Figure 2
      Figure 2The structure of the human SLC24A5 gene (chromosome 15, 48120372–48143272: ENST00000341459). Exons of the gene are shown in pink and introns in purple. The SNPs rs1426654 (A>G) in the third exon and rs2470102 (A>G) in the eight intron and 3′ untranslated region variant of MYEF2 (chromosome 15: ENST00000324324) has been highlighted. bp, base pairs; UTR, untranslated region.

      Genotype-phenotype association

      The beeswarm plot illustrates the distribution of MI for the rs1426654 and rs2470102 genotypes (Figure 3a and b). We found that the mean MI for individuals with AA genotypes is lower than for those with AG and GG genotypes (Figure 3a and b) for both SNPs. However, to further our understanding, we used a linear model (general genotype model) to assess the effect of genotype on skin pigmentation tested individually for each of the two SNPs (Table 1, Models 1 and 2). After controlling for sex and population, we found both SNPs, rs1426654 and rs2470102, to be significantly associated with skin color (P = 4.493 × 10–7 and P = 5.79 × 10–7, respectively). These P-values remained significant even after using the conservative Bonferroni corrections for multiple testing (the corrected P-values being 8.9 × 10–7 and 1.158 × 10–6, respectively). rs1426654 and rs2470102 SNPs lie 7,010 base pairs apart and were found to be in high linkage disequilibrium (LD) (D′ = 1, r2 = 0.87) when examined using Gujarati Indians included in HapMap (GIH; Gujarati Indians in Houston, HapMap release 27, Feb 2009, available at http://www.hapmap.org). A relevant question to ask, then, was whether the observed association signal for rs2470102 is entirely due to the known causative SNP rs1426654. For this, we used another linear model (model 3), which was adjusted for rs1426654. We found that the effect of rs2470102 was still statistically significant (P = 0.03), thereby suggesting that rs2470102 has its independent effect on skin pigmentation variation among Indian populations. The details of the results for the full model and their summary are given in Supplementary Table S6 online.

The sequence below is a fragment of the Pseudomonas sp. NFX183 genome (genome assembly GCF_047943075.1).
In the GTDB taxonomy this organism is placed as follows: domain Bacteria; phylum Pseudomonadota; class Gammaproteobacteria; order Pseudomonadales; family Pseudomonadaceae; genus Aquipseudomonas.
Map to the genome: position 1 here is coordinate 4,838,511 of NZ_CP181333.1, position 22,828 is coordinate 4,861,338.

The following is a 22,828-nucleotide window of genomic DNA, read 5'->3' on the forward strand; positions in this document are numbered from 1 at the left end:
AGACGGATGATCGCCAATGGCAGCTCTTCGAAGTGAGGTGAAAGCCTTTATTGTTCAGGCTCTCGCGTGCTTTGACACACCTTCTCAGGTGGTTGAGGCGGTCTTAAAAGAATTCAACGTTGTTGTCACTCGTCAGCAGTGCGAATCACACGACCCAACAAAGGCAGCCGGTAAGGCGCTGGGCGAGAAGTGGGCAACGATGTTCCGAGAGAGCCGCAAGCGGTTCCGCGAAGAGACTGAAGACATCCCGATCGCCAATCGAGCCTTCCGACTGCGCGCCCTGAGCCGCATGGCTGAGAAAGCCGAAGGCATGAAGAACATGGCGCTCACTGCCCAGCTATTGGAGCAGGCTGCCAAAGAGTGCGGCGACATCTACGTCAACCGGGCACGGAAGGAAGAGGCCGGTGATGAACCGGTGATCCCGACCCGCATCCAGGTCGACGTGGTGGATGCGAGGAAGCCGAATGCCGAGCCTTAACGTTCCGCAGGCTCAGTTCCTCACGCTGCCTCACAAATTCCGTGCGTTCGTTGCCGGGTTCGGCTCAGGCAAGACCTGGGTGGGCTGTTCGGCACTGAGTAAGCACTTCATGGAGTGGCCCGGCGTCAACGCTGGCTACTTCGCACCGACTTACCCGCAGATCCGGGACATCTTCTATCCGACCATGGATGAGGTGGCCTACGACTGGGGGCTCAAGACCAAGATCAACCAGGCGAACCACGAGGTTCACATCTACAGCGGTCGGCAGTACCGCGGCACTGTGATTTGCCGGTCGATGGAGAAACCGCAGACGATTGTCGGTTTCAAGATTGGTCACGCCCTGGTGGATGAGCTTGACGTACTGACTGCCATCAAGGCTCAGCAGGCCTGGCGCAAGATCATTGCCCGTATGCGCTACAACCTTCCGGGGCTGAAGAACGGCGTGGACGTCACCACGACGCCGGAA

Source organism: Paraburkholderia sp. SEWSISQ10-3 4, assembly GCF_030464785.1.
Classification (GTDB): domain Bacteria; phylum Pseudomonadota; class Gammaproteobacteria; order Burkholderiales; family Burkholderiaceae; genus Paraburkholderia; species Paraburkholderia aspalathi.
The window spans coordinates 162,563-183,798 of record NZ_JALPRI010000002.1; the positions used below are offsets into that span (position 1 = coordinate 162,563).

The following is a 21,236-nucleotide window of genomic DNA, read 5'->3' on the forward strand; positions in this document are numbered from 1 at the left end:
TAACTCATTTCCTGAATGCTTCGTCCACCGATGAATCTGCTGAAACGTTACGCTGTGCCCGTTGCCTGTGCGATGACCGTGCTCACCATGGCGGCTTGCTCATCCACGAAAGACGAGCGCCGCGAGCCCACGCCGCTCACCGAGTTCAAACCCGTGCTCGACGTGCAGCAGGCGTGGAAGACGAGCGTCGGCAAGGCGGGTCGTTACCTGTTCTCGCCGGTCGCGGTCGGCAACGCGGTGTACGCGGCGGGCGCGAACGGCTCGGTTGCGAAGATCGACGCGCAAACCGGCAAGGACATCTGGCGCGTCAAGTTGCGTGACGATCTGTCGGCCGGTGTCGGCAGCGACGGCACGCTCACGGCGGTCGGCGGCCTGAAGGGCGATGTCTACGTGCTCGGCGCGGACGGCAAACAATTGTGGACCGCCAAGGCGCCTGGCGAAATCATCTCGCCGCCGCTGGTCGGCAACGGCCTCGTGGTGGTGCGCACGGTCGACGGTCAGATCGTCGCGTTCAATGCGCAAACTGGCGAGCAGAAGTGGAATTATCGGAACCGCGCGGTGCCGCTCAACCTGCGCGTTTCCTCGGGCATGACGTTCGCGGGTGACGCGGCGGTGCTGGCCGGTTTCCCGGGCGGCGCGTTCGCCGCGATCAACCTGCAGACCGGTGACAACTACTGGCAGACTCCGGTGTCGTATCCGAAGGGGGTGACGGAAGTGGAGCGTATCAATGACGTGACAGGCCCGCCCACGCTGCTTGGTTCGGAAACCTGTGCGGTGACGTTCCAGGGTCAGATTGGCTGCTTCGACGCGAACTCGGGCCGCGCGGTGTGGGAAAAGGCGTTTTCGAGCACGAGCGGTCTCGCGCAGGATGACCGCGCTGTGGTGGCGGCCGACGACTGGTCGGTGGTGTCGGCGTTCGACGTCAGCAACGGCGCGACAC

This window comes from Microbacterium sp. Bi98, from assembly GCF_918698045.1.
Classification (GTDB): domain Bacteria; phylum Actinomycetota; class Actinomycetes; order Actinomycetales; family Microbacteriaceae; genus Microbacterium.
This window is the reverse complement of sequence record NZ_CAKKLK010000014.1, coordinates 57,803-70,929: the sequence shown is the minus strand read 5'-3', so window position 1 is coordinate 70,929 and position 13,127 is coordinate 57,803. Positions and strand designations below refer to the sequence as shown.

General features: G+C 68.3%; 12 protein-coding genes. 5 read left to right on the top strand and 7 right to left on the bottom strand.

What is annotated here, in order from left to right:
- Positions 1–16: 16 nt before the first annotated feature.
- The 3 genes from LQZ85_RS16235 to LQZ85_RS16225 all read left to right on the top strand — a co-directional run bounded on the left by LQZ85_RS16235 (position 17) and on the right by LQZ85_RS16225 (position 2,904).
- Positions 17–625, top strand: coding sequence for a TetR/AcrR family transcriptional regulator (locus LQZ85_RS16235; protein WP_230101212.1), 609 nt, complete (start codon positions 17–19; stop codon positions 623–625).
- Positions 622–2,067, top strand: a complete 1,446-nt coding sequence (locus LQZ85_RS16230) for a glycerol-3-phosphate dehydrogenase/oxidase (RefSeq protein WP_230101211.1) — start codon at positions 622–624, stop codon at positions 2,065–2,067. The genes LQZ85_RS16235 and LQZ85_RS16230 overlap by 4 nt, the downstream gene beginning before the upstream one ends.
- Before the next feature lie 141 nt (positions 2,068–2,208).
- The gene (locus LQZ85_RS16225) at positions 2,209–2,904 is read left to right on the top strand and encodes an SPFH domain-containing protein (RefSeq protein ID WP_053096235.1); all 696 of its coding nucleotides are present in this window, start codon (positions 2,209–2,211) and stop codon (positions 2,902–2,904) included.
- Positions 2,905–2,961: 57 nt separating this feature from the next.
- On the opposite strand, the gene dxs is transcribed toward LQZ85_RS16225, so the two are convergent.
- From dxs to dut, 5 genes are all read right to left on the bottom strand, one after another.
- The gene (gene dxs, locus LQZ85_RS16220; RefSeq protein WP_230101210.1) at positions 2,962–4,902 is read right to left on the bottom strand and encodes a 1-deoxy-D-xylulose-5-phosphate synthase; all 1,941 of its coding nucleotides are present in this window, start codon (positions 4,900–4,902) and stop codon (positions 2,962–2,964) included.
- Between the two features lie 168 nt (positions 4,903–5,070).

Figure 3
      Figure 3Association of rs1426654 and rs2470102 genotypes with melanin index. A beeswarm dotplot showing (a) association of the rs1426654 genotype with melanin index in the studied cohort and (b) association of the rs2470102 genotype with melanin index in the studied cohort. The black line indicates the average melanin index for each genotype: AA, AG, and GG.
      Table 1Linear models tested (Models 1–3) and their descriptions
      ModelModel Description
      Model 1MI ∼ rs1426654 (df = 2) + Ethnic.group (df = 22) + Sex (df = 1)
      Model 2MI ∼ rs2470102 (df = 2) + Ethnic.group (df = 22) + Sex (df = 1)
      Model 3MI ∼ rs2470102 (df = 2) + rs1426654 (df = 2) + Ethnic.group (df = 22) + Sex (df = 1) + rs1426654 × Ethnic.group (df = 36)
      In line with the evidence of the association of SNP rs2470102 with observed skin pigmentation, the effect of rs2470102 was further assessed by comparing the difference in the estimated means of skin measurements for individuals with the genotypes (AA, AG, and GG). It appeared that presence of two copies of the derived allele (AA) of rs2470102 made an individual, on average, 7.10 melanin units lighter compared with GG homozygotes (P = 0.0011) (see Supplementary Table S7 online). After adjusting for rs1426654 (model 3), individuals with AA genotypes were still, on average, 4.52 units lighter than those with GG genotypes (P = 0.03) (see Supplementary Table S7). Hence, taken together, we conclude that rs2470102 has an independent effect on skin pigmentation variation.
      rs2470102 has been earlier reported to create novel MRESS (microRNA recognition element seed site) (
      • Richardson K.
      • Lai C.-Q.
      • Parnell L.D.
      • Lee Y.-C.
      • Ordovas J.M.
      A genome-wide survey for SNPs altering microRNA seed sites identifies functional candidates in GWAS.
      ). To address this, we examined five web-based algorithms to identify the possible microRNAs targeting the SNP (see Supplementary Materials, Supplementary Table S8 and Supplementary Figure S4 online). Our in silico analyses are suggestive of mir-1180 interacting with rs2470102; however, it requires further confirmation using functional or gene reporter assays to have a complete understanding of the role of the SNP.